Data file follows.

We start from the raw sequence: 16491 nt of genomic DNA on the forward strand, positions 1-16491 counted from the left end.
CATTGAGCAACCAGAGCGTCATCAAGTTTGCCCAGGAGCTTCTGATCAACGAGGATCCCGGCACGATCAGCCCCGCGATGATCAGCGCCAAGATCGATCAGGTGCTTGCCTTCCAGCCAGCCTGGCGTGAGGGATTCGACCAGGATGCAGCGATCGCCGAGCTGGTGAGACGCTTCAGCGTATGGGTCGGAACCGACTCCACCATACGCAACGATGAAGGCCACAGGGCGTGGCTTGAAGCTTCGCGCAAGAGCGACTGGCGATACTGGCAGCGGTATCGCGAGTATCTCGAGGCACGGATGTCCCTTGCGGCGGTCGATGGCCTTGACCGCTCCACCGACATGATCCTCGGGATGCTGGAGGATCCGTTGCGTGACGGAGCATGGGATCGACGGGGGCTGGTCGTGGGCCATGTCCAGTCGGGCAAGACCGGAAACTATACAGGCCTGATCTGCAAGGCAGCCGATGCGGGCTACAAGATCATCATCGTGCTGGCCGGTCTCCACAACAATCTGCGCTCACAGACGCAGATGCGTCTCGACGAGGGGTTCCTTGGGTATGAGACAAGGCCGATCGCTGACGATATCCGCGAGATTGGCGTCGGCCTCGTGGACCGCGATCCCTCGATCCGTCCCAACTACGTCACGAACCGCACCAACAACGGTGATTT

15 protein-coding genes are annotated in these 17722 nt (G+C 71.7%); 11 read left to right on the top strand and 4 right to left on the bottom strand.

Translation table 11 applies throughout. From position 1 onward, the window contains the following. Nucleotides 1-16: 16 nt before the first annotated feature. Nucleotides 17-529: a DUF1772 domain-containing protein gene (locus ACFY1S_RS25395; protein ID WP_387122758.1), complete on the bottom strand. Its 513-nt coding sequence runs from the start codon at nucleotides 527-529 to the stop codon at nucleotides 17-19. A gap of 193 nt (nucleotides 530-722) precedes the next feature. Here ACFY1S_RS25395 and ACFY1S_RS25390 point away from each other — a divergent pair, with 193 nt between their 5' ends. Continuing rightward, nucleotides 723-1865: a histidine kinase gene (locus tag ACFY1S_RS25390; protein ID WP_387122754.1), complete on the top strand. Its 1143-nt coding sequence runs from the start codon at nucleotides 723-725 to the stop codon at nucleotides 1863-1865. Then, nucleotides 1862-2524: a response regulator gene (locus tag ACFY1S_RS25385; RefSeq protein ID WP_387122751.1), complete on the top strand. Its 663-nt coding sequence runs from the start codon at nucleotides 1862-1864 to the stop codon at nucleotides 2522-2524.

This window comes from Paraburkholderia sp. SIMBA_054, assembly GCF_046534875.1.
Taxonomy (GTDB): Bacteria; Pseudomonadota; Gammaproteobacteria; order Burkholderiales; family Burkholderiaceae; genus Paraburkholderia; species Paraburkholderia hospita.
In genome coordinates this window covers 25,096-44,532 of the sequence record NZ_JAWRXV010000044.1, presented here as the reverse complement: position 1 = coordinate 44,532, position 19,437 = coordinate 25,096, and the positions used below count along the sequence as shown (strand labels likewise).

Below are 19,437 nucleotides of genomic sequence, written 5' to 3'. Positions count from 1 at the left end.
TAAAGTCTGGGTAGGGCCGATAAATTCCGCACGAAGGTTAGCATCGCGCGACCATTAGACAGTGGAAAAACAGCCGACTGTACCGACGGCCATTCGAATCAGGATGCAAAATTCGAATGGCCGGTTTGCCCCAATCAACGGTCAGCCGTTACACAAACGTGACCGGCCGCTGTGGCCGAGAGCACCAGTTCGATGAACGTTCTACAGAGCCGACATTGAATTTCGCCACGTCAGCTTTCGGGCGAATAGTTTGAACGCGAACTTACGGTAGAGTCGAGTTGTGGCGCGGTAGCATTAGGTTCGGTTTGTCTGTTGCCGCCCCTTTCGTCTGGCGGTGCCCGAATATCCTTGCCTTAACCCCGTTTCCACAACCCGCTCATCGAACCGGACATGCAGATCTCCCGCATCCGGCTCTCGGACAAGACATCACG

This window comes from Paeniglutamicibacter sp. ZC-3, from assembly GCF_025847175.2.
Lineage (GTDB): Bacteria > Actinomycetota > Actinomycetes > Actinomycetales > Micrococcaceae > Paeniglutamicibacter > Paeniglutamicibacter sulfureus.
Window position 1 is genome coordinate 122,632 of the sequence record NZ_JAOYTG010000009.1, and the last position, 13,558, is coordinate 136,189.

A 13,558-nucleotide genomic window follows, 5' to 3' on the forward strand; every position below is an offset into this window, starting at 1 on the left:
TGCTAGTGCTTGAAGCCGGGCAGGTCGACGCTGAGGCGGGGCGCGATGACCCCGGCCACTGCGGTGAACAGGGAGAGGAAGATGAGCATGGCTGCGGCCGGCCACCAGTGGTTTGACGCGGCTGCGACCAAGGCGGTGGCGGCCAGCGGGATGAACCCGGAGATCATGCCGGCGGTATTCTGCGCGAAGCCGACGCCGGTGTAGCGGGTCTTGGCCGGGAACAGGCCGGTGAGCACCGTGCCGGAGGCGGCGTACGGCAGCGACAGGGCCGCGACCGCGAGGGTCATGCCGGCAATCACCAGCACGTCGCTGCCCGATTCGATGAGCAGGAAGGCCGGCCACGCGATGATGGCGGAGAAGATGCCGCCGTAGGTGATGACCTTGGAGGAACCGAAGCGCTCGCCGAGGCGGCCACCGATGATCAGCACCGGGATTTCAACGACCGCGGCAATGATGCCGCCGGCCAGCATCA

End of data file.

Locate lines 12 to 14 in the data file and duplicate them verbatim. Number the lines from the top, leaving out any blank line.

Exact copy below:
Window position 1 is genome coordinate 122,632 of the sequence record NZ_JAOYTG010000009.1, and the last position, 13,558, is coordinate 136,189.

A 13,558-nucleotide genomic window follows, 5' to 3' on the forward strand; every position below is an offset into this window, starting at 1 on the left:
TGCTAGTGCTTGAAGCCGGGCAGGTCGACGCTGAGGCGGGGCGCGATGACCCCGGCCACTGCGGTGAACAGGGAGAGGAAGATGAGCATGGCTGCGGCCGGCCACCAGTGGTTTGACGCGGCTGCGACCAAGGCGGTGGCGGCCAGCGGGATGAACCCGGAGATCATGCCGGCGGTATTCTGCGCGAAGCCGACGCCGGTGTAGCGGGTCTTGGCCGGGAACAGGCCGGTGAGCACCGTGCCGGAGGCGGCGTACGGCAGCGACAGGGCCGCGACCGCGAGGGTCATGCCGGCAATCACCAGCACGTCGCTGCCCGATTCGATGAGCAGGAAGGCCGGCCACGCGATGATGGCGGAGAAGATGCCGCCGTAGGTGATGACCTTGGAGGAACCGAAGCGCTCGCCGAGGCGGCCACCGATGATCAGCACCGGGATTTCAACGACCGCGGCAATGATGCCGCCGGCCAGCATCA